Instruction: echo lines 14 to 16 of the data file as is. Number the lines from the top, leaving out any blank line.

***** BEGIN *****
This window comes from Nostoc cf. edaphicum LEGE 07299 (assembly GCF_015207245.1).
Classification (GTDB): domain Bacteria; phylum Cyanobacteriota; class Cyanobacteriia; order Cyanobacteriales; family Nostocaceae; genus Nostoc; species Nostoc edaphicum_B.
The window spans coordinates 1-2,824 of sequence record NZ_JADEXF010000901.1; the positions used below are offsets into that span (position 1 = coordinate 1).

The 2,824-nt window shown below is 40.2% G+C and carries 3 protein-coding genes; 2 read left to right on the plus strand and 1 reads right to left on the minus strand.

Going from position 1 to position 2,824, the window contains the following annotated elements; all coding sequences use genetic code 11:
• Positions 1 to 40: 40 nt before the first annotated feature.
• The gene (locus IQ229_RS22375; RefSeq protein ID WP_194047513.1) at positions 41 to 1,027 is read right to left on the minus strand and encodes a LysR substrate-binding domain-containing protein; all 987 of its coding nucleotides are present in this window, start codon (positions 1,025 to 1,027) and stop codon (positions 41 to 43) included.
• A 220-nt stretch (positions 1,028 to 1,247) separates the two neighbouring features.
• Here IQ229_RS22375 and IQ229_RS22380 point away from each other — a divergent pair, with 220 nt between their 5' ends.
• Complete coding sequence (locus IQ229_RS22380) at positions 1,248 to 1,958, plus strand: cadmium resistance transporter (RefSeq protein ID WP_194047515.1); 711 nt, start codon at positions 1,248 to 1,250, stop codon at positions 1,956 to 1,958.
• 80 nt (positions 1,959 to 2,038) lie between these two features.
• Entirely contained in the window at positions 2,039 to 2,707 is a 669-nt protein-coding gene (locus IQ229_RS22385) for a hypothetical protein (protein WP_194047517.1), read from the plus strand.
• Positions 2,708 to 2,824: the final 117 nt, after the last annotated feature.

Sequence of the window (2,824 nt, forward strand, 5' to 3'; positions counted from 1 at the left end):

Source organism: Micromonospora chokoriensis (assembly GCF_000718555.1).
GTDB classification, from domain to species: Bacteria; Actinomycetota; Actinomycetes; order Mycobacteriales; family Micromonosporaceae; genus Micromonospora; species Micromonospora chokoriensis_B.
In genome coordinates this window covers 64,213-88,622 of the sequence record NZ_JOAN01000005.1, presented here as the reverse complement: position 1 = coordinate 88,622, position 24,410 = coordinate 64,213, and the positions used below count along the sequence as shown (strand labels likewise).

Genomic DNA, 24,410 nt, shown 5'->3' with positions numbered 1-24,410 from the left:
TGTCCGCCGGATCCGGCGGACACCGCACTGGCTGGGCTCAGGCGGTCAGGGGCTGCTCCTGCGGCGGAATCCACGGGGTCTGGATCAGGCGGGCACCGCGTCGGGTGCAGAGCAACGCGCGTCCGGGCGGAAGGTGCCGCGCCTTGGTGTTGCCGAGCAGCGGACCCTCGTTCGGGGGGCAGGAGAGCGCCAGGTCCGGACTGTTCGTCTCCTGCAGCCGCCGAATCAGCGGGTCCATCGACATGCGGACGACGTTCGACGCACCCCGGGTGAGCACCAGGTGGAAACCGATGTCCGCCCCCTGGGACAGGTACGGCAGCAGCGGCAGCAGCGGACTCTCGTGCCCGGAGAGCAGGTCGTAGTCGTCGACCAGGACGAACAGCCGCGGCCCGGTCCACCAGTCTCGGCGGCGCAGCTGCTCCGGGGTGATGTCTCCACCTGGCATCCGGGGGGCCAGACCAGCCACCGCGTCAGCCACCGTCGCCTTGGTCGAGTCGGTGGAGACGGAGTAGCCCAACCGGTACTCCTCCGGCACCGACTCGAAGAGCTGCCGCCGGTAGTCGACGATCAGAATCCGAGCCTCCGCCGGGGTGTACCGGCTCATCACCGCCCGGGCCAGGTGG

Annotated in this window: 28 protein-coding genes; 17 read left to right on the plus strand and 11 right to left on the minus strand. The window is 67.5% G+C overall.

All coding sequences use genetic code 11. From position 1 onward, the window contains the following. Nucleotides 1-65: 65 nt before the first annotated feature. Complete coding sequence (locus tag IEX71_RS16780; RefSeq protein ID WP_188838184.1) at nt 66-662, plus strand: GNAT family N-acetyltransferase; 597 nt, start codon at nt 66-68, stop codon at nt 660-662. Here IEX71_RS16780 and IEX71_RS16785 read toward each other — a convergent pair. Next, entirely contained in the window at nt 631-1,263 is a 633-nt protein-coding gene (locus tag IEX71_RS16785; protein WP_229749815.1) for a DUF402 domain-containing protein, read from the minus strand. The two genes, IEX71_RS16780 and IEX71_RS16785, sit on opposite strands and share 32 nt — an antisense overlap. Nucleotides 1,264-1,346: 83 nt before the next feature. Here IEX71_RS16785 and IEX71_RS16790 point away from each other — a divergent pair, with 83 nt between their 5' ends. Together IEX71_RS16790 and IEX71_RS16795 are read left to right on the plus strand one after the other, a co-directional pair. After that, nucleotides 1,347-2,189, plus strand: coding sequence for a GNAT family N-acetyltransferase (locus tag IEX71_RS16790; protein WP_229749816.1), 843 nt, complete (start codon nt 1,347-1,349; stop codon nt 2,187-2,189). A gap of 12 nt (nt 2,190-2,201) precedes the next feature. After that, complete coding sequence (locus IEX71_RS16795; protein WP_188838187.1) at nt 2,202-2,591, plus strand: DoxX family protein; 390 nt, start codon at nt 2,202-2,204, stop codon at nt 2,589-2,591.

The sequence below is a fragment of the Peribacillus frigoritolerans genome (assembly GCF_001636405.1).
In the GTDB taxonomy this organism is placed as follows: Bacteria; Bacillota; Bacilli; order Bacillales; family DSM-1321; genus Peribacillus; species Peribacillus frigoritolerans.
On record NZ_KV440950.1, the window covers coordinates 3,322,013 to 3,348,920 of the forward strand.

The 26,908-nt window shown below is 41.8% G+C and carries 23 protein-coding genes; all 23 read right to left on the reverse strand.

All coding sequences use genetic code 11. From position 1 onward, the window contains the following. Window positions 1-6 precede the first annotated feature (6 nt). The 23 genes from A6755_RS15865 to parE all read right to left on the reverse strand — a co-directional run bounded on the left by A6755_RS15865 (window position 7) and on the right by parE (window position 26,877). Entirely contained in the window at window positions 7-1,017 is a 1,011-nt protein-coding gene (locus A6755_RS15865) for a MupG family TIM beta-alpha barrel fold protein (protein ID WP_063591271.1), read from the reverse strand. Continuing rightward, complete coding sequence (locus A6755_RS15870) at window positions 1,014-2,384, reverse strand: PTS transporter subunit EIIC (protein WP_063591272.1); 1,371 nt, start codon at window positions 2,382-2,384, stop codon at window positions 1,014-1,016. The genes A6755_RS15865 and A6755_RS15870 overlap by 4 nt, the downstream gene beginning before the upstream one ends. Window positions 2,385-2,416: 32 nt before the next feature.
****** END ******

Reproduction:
Sequence of the window (2,824 nt, forward strand, 5' to 3'; positions counted from 1 at the left end):

Source organism: Micromonospora chokoriensis (assembly GCF_000718555.1).
GTDB classification, from domain to species: Bacteria; Actinomycetota; Actinomycetes; order Mycobacteriales; family Micromonosporaceae; genus Micromonospora; species Micromonospora chokoriensis_B.